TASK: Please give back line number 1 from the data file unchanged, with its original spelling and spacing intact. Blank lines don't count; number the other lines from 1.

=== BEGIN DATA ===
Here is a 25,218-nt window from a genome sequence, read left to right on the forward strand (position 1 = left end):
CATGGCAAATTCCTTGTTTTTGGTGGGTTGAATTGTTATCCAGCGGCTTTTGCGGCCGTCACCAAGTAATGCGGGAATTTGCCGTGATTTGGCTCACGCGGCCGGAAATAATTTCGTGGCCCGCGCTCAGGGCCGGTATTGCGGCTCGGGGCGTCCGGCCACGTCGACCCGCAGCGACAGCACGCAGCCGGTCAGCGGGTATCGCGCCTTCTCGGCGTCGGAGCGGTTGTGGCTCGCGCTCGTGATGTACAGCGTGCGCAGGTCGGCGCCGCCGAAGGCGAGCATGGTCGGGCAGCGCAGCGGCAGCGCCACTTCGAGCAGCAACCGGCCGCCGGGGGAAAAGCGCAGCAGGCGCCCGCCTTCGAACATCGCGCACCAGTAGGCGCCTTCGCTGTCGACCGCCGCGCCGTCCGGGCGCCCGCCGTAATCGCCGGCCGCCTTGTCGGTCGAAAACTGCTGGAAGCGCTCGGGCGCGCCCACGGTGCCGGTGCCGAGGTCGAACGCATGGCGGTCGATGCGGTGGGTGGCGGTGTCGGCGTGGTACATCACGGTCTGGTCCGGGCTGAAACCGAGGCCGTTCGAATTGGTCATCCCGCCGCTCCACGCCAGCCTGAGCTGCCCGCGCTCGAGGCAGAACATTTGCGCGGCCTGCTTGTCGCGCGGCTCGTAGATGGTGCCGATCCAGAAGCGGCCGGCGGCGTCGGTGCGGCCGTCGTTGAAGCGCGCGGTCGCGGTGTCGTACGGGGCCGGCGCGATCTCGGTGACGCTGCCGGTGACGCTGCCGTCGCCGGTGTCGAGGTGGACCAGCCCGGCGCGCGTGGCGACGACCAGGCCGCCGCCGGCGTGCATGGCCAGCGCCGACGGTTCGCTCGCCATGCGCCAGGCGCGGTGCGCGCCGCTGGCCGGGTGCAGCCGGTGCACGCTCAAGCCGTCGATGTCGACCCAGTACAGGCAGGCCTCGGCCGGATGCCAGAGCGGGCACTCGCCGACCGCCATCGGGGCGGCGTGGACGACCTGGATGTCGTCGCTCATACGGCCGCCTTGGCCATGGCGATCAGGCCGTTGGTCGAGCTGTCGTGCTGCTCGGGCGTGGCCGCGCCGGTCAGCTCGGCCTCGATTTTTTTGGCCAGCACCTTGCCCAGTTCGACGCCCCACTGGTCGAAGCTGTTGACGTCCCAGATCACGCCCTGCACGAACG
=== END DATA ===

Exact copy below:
Here is a 25,218-nt window from a genome sequence, read left to right on the forward strand (position 1 = left end):